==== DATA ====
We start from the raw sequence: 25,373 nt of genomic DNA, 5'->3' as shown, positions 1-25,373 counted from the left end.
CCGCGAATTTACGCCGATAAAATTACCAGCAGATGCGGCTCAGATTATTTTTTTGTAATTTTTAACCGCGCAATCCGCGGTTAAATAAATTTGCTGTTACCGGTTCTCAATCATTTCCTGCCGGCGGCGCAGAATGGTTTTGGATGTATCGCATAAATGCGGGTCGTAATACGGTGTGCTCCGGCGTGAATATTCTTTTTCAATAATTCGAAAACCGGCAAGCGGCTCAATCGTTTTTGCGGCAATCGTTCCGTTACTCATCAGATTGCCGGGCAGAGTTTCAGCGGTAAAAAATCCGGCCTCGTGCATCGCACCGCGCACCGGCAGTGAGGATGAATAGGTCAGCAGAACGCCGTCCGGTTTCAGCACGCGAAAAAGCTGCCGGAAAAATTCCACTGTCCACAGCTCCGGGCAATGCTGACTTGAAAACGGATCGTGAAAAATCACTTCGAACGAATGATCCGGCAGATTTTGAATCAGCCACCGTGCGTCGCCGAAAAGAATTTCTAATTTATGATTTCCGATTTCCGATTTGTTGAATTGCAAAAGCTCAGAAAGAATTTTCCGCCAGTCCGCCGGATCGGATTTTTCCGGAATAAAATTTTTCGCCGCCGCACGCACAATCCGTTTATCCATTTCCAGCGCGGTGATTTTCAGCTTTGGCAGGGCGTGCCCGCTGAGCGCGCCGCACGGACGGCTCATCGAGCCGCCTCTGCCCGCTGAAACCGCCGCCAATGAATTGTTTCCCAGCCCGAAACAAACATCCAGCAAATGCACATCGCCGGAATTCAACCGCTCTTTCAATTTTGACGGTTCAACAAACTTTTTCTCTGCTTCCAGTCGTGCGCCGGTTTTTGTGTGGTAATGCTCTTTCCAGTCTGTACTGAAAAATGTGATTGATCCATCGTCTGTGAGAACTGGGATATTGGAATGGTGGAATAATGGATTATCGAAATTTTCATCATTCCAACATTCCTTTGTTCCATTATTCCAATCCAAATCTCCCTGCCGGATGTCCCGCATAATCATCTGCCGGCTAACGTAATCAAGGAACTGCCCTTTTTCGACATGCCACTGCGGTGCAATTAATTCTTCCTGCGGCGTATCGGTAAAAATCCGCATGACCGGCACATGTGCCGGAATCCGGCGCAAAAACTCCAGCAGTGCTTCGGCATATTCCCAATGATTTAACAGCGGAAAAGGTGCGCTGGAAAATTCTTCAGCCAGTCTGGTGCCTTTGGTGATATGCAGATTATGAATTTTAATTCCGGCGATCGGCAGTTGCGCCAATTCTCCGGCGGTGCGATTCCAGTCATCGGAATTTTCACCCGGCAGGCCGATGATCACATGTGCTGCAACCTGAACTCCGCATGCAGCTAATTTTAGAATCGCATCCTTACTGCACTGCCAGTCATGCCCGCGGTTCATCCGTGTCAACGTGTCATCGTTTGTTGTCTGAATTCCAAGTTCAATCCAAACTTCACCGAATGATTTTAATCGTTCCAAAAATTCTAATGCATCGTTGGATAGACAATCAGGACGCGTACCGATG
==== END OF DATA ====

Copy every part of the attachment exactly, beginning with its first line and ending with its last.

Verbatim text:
We start from the raw sequence: 25,373 nt of genomic DNA, 5'->3' as shown, positions 1-25,373 counted from the left end.
CCGCGAATTTACGCCGATAAAATTACCAGCAGATGCGGCTCAGATTATTTTTTTGTAATTTTTAACCGCGCAATCCGCGGTTAAATAAATTTGCTGTTACCGGTTCTCAATCATTTCCTGCCGGCGGCGCAGAATGGTTTTGGATGTATCGCATAAATGCGGGTCGTAATACGGTGTGCTCCGGCGTGAATATTCTTTTTCAATAATTCGAAAACCGGCAAGCGGCTCAATCGTTTTTGCGGCAATCGTTCCGTTACTCATCAGATTGCCGGGCAGAGTTTCAGCGGTAAAAAATCCGGCCTCGTGCATCGCACCGCGCACCGGCAGTGAGGATGAATAGGTCAGCAGAACGCCGTCCGGTTTCAGCACGCGAAAAAGCTGCCGGAAAAATTCCACTGTCCACAGCTCCGGGCAATGCTGACTTGAAAACGGATCGTGAAAAATCACTTCGAACGAATGATCCGGCAGATTTTGAATCAGCCACCGTGCGTCGCCGAAAAGAATTTCTAATTTATGATTTCCGATTTCCGATTTGTTGAATTGCAAAAGCTCAGAAAGAATTTTCCGCCAGTCCGCCGGATCGGATTTTTCCGGAATAAAATTTTTCGCCGCCGCACGCACAATCCGTTTATCCATTTCCAGCGCGGTGATTTTCAGCTTTGGCAGGGCGTGCCCGCTGAGCGCGCCGCACGGACGGCTCATCGAGCCGCCTCTGCCCGCTGAAACCGCCGCCAATGAATTGTTTCCCAGCCCGAAACAAACATCCAGCAAATGCACATCGCCGGAATTCAACCGCTCTTTCAATTTTGACGGTTCAACAAACTTTTTCTCTGCTTCCAGTCGTGCGCCGGTTTTTGTGTGGTAATGCTCTTTCCAGTCTGTACTGAAAAATGTGATTGATCCATCGTCTGTGAGAACTGGGATATTGGAATGGTGGAATAATGGATTATCGAAATTTTCATCATTCCAACATTCCTTTGTTCCATTATTCCAATCCAAATCTCCCTGCCGGATGTCCCGCATAATCATCTGCCGGCTAACGTAATCAAGGAACTGCCCTTTTTCGACATGCCACTGCGGTGCAATTAATTCTTCCTGCGGCGTATCGGTAAAAATCCGCATGACCGGCACATGTGCCGGAATCCGGCGCAAAAACTCCAGCAGTGCTTCGGCATATTCCCAATGATTTAACAGCGGAAAAGGTGCGCTGGAAAATTCTTCAGCCAGTCTGGTGCCTTTGGTGATATGCAGATTATGAATTTTAATTCCGGCGATCGGCAGTTGCGCCAATTCTCCGGCGGTGCGATTCCAGTCATCGGAATTTTCACCCGGCAGGCCGATGATCACATGTGCTGCAACCTGAACTCCGCATGCAGCTAATTTTAGAATCGCATCCTTACTGCACTGCCAGTCATGCCCGCGGTTCATCCGTGTCAACGTGTCATCGTTTGTTGTCTGAATTCCAAGTTCAATCCAAACTTCACCGAATGATTTTAATCGTTCCAAAAATTCTAATGCATCGTTGGATAGACAATCAGGACGCGTACCGATG